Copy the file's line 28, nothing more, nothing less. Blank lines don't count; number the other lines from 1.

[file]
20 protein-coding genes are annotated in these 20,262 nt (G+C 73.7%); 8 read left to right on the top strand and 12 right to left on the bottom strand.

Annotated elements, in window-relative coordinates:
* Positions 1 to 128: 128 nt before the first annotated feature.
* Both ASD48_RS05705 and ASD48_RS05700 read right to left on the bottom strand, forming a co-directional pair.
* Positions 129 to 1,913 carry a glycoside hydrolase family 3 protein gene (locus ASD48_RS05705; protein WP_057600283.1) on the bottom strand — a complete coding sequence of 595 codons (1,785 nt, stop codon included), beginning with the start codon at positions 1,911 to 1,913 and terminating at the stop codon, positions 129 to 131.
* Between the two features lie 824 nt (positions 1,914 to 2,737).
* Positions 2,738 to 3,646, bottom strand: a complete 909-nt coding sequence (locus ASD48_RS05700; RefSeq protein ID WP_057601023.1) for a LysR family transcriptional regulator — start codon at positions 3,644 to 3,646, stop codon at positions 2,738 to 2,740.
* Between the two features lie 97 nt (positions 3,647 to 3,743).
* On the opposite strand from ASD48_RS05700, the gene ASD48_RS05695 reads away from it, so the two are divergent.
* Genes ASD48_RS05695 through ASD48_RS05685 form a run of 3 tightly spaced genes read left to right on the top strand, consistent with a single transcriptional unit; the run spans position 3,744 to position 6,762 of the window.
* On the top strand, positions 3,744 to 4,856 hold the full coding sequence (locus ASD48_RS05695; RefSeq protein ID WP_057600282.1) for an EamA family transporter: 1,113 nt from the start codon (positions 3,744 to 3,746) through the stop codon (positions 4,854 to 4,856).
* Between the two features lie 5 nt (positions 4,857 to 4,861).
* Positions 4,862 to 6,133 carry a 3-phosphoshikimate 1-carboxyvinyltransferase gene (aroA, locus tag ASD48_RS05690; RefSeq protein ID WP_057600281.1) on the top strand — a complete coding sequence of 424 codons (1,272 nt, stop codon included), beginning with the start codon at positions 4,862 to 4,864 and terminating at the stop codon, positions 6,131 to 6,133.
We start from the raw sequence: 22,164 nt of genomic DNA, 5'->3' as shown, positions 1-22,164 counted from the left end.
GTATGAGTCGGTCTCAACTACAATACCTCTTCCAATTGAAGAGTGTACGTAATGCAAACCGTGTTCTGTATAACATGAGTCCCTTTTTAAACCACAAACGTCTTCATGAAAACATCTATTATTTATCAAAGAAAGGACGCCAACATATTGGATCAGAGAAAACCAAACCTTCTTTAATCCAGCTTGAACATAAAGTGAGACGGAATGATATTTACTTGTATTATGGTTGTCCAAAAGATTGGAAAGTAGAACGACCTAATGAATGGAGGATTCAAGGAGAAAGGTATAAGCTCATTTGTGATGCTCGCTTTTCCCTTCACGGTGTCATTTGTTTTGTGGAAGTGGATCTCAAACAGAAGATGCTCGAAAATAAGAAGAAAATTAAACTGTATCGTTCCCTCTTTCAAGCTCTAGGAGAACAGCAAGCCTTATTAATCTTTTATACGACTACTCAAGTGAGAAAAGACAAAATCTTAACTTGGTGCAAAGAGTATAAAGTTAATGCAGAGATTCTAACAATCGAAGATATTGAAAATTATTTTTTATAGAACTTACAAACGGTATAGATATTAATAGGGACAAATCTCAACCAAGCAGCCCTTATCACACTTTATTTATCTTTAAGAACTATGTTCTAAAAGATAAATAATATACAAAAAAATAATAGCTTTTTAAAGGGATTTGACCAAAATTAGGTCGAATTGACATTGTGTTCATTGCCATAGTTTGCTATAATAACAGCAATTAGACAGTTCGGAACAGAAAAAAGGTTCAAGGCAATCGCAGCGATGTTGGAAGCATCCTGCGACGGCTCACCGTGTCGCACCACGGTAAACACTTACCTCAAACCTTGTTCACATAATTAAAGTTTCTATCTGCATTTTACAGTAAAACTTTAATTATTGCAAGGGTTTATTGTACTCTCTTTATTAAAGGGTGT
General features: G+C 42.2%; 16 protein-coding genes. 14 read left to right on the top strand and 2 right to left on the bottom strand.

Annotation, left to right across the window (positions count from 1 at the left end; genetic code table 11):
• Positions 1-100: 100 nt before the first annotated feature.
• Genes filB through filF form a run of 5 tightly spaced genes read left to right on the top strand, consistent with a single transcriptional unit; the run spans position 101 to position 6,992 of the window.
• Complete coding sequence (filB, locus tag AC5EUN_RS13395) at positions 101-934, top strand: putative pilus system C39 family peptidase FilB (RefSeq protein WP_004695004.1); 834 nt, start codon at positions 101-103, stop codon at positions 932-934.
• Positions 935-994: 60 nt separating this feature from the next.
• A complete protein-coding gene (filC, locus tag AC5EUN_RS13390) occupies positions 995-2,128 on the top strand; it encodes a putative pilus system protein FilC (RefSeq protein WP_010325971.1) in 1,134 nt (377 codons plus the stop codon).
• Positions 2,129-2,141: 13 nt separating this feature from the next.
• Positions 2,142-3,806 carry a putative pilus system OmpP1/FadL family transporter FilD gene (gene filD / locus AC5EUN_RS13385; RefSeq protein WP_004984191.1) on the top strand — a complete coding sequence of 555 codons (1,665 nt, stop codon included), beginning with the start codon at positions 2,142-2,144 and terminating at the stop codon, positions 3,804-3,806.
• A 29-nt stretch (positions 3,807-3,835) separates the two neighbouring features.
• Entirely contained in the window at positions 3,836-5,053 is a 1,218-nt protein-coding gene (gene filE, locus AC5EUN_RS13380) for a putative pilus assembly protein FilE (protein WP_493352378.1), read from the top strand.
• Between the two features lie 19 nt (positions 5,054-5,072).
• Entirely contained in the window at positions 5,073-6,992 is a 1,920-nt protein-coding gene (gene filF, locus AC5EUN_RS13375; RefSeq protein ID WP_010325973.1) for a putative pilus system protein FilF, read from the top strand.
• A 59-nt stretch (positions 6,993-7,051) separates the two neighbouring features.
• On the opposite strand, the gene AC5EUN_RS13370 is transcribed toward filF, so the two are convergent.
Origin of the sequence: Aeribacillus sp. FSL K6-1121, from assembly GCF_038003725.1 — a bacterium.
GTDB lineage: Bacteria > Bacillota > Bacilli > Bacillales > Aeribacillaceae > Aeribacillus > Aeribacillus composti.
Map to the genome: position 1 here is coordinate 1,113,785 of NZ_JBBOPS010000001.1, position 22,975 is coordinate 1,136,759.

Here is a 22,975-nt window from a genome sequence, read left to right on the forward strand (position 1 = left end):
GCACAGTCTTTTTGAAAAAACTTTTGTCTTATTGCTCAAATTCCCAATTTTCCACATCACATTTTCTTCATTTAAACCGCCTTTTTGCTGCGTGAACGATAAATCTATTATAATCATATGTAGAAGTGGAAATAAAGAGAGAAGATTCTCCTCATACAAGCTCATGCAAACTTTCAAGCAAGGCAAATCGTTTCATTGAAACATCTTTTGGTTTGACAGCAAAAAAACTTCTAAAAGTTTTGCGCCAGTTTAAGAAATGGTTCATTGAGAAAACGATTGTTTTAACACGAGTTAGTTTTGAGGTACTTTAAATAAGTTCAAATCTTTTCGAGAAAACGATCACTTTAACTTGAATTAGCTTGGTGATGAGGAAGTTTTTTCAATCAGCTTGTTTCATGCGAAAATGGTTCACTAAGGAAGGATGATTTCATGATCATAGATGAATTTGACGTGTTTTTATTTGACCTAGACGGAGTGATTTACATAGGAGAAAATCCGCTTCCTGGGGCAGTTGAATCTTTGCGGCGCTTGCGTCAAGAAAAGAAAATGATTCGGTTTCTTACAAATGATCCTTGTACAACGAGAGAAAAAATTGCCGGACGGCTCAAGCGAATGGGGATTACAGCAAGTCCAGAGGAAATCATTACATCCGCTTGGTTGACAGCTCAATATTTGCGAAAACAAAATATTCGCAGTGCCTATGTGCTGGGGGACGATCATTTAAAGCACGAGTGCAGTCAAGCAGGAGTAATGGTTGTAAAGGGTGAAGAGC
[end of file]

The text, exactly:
• Entirely contained in the window at positions 5,073-6,992 is a 1,920-nt protein-coding gene (gene filF, locus AC5EUN_RS13375; RefSeq protein ID WP_010325973.1) for a putative pilus system protein FilF, read from the top strand.